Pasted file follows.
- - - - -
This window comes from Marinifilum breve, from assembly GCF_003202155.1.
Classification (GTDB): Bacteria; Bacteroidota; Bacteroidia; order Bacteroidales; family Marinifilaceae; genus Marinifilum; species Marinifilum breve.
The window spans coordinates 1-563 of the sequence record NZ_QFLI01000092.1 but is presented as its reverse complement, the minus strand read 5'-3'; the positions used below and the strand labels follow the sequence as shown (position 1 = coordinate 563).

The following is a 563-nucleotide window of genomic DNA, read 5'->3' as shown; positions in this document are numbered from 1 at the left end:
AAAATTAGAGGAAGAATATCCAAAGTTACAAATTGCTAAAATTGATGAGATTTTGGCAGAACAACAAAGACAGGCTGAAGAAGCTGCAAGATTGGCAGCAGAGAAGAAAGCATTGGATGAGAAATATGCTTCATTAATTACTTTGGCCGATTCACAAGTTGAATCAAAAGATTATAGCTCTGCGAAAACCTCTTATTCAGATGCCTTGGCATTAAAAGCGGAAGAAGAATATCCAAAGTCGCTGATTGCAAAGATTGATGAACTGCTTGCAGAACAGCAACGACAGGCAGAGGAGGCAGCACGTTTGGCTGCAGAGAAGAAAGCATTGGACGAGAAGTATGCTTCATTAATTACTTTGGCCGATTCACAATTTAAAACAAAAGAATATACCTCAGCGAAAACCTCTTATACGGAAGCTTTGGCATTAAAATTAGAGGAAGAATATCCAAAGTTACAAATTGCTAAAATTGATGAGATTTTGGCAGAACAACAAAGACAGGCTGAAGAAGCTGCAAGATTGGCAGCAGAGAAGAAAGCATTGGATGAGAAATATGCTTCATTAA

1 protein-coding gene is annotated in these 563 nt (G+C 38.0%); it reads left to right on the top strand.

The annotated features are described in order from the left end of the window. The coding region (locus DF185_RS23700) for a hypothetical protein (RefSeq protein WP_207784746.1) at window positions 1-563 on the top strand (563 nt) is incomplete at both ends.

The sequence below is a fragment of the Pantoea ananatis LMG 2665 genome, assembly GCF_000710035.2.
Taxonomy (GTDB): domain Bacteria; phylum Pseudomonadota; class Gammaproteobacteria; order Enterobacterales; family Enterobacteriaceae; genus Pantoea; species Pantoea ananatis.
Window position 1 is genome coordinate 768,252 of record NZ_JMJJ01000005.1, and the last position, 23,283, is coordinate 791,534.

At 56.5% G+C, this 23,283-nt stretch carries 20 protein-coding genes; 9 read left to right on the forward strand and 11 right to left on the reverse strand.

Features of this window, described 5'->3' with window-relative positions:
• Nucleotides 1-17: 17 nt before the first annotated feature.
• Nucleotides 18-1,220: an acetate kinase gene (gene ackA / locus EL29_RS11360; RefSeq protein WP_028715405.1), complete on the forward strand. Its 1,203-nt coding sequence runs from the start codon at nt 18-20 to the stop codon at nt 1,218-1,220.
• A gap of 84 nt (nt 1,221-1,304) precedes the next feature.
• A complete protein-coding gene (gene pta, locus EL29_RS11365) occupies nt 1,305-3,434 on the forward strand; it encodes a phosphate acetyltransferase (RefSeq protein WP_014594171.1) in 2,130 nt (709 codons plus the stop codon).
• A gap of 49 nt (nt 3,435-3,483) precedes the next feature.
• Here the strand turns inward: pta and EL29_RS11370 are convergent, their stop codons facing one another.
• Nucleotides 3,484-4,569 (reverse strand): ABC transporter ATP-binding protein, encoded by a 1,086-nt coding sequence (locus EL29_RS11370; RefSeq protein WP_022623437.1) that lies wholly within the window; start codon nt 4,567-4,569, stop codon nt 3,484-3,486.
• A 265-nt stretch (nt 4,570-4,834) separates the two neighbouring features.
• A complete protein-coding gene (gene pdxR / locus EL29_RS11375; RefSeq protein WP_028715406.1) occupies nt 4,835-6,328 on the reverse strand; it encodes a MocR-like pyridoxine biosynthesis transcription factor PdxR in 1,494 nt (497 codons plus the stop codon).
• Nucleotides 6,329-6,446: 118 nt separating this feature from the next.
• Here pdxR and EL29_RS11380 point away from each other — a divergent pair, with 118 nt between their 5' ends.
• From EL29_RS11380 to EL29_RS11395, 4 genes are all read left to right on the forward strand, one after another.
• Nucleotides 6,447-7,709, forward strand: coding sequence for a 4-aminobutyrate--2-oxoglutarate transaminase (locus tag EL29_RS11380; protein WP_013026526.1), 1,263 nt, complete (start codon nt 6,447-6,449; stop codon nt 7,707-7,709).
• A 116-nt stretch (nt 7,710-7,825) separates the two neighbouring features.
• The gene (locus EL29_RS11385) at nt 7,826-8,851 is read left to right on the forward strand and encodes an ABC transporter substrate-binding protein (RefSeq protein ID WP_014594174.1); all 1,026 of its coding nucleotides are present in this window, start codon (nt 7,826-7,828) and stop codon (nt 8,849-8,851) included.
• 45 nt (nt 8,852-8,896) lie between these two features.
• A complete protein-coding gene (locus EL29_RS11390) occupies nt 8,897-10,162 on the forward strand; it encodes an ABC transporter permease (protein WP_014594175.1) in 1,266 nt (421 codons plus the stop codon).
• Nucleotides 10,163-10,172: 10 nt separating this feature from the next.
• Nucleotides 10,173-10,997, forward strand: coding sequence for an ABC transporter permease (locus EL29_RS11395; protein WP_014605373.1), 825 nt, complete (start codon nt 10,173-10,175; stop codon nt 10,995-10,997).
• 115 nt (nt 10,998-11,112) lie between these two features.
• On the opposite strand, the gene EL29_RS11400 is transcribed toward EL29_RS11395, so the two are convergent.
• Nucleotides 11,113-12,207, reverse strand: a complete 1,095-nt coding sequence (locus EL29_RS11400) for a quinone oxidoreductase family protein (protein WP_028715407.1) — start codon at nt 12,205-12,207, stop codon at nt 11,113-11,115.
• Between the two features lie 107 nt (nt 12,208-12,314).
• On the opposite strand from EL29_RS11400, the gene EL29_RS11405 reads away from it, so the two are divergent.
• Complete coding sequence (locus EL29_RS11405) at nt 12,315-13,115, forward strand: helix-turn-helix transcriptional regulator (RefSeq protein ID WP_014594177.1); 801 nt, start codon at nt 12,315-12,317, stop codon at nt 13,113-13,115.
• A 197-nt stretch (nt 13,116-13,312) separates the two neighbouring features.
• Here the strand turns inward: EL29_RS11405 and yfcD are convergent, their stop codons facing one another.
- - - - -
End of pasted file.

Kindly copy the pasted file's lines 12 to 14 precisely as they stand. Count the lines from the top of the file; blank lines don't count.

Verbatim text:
Features of this window, described 5'->3' with window-relative positions:
• Nucleotides 1-17: 17 nt before the first annotated feature.
• Nucleotides 18-1,220: an acetate kinase gene (gene ackA / locus EL29_RS11360; RefSeq protein WP_028715405.1), complete on the forward strand. Its 1,203-nt coding sequence runs from the start codon at nt 18-20 to the stop codon at nt 1,218-1,220.